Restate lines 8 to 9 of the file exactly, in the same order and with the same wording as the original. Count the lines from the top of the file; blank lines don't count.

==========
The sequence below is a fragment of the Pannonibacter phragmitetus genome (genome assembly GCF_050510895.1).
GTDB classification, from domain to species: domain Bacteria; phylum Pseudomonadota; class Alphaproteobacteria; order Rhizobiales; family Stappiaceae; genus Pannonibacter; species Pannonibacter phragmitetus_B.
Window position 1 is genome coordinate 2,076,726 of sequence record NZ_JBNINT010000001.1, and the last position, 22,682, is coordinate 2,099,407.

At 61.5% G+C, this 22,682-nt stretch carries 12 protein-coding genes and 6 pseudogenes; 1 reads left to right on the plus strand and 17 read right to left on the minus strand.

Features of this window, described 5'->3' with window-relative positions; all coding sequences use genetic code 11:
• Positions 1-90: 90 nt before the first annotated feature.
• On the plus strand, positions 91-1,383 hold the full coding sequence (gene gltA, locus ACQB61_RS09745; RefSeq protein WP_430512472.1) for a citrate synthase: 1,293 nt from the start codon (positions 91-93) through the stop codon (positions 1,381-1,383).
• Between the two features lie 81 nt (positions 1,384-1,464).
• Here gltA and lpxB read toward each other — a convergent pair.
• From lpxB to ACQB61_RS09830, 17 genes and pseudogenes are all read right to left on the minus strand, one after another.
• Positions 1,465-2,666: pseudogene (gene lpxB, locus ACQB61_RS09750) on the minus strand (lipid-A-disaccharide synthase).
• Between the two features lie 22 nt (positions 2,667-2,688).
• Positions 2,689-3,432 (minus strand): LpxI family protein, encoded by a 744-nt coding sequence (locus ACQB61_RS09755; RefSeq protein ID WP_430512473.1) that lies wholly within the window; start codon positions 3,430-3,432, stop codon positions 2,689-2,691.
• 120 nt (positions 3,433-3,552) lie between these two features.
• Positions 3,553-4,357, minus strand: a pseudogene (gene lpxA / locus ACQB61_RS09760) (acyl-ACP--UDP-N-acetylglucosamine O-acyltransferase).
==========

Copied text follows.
• Between the two features lie 81 nt (positions 1,384-1,464).
• Here gltA and lpxB read toward each other — a convergent pair.